Now he was teaching in one of the synagogues on the sabbath. And just then there appeared a woman with a spirit that had crippled her for eighteen years. She was bent over and was quite unable to stand up straight. When Jesus saw her, he called her over and said, “Woman, you are set free from your ailment.” When he laid his hands on her, immediately she stood up straight and began praising God. But the leader of the synagogue, indignant because Jesus had cured on the sabbath, kept saying to the crowd, “There are six days on which work ought to be done; come on those days and be cured, and not on the sabbath day.” But the Lord answered him and said, “You hypocrites! Does not each of you on the sabbath untie his ox or his donkey from the manger, and lead it away to give it water? And ought not this woman, a daughter of Abraham whom Satan bound for eighteen long years, be set free from this bondage on the sabbath day?” When he said this, all his opponents were put to shame; and the entire crowd was rejoicing at all the wonderful things that he was doing.
He said therefore, “What is the kingdom of God like? And to what should I compare it? It is like a mustard seed that someone took and sowed in the garden; it grew and became a tree, and the birds of the air made nests in its branches.”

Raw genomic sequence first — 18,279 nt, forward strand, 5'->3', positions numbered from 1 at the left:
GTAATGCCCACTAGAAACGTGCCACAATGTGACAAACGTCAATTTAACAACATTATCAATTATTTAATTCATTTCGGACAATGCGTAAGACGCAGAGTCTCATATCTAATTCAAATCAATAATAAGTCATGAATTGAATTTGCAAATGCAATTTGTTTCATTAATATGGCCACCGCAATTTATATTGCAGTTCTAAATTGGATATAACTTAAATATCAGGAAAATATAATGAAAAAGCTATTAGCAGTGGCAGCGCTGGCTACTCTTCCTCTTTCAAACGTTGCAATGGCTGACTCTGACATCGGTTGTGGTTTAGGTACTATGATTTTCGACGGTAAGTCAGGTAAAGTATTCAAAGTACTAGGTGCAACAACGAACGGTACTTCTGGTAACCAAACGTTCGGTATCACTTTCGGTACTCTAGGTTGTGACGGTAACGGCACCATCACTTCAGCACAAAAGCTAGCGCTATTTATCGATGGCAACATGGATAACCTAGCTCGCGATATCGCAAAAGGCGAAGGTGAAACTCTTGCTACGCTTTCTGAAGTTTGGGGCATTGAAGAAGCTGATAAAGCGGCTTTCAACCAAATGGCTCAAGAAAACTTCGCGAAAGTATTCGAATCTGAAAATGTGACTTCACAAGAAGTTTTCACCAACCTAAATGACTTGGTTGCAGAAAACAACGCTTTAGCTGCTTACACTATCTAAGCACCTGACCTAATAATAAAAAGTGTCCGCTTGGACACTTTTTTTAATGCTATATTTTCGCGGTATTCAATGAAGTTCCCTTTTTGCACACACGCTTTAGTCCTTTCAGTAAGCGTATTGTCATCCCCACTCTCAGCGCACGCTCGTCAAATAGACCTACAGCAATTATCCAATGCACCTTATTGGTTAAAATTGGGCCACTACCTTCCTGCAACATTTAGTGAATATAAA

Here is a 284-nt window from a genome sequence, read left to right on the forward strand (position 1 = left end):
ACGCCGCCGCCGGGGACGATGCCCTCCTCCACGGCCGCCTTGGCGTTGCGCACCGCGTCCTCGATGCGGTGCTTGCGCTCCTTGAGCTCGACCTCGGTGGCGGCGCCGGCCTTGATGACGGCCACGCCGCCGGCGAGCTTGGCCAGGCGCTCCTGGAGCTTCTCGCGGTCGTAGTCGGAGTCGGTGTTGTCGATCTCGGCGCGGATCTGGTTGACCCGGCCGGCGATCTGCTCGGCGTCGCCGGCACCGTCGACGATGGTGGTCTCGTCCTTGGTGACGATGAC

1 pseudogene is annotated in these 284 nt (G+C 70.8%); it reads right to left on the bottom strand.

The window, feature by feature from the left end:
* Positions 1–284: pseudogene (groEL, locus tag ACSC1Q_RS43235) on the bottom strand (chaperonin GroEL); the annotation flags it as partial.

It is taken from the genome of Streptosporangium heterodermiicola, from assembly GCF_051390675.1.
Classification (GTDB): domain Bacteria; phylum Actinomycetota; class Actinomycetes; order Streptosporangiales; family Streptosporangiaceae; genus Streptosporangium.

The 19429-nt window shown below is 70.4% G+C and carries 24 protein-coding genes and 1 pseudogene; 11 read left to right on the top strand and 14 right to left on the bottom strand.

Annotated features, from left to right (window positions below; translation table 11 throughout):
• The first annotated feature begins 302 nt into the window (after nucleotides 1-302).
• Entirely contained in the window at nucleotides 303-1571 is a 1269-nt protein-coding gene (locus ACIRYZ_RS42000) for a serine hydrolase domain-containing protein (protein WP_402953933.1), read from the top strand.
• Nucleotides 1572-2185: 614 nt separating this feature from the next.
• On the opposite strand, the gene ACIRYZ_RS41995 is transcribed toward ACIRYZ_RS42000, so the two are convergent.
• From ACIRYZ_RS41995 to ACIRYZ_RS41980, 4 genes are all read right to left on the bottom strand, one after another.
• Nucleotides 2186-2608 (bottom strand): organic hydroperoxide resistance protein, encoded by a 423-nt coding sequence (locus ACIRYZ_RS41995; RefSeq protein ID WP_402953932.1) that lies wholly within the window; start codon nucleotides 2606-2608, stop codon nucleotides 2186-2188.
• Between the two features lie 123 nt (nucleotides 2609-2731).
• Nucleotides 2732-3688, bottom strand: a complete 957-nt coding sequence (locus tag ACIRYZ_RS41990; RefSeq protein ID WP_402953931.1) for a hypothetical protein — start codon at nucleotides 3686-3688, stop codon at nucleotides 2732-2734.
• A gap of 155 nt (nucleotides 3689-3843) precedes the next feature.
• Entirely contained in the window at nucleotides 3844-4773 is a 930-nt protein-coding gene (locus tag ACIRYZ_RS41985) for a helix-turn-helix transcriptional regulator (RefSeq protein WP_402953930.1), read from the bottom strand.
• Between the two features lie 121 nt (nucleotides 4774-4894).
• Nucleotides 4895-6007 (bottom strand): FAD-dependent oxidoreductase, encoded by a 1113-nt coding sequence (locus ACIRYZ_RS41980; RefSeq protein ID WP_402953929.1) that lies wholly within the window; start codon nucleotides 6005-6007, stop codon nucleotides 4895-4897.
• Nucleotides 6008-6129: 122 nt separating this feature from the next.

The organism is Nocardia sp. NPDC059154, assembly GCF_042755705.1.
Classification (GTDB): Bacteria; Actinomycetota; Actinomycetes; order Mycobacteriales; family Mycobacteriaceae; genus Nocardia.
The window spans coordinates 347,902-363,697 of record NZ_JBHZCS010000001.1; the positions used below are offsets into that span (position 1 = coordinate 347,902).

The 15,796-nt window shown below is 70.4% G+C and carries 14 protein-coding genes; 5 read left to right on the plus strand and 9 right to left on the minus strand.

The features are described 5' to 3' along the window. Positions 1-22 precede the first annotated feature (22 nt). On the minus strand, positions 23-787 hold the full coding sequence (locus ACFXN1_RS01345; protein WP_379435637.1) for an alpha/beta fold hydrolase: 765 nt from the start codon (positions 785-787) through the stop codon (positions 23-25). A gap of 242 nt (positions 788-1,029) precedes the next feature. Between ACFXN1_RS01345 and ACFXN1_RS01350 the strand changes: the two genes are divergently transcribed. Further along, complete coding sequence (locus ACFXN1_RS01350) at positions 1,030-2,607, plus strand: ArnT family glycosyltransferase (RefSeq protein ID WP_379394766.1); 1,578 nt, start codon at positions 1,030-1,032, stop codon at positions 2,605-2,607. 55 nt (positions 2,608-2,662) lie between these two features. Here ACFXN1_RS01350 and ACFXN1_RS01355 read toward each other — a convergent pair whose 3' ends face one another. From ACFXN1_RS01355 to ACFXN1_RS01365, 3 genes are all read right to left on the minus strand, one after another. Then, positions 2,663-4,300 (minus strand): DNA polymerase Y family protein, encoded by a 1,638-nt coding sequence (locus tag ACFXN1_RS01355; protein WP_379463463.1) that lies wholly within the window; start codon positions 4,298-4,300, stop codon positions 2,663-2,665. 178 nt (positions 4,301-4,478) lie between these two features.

And again he said, “To what should I compare the kingdom of God? It is like yeast that a woman took and mixed in with three measures of flour until all of it was leavened.”
It’s almost impossible to do no work on the Sabbath. Even if you are somehow free from all chores and duties, still you eat. And even if you didn’t prepare the food, someone had to. This is what Jesus is pointing out in this passage. Everyone does some amount of work on the Sabbath (the Rabbi TEACHES for goodness sake), so it’s hypocritical to criticize Him for healing. Besides, what day could be more appropriate for this woman to be set free than the Sabbath?
Instead of trying to prove how pious we are by boasting about how well we follow God’s rules, we should be striving for the faith of the mustard seed or yeast. It starts with thee little things we do, not some grandiose statement. It makes sense in my head, but it’s hard to explain it…
The bleeding woman. Her faith led her to the small, seemingly insignificant act of touching Jesus’s cloak. But through that small action a BIG miracle was performed, the result of a deep-rooted, wide-reaching faith. Just like our God is a God who works through little people, He is also a God who works through small acts. Because nobody starts in their faith like the apostles in Acts. We start as the lost, confused disciples of the Gospels.
I guess the two main messages I take away from this are: 1. Don’t compare your faith to others, and 2. Don’t expect to be perfect today. Like an giant sequoia, we can’t go from a seed to a hundred foot tree overnight. We can only grow a little bit at a time.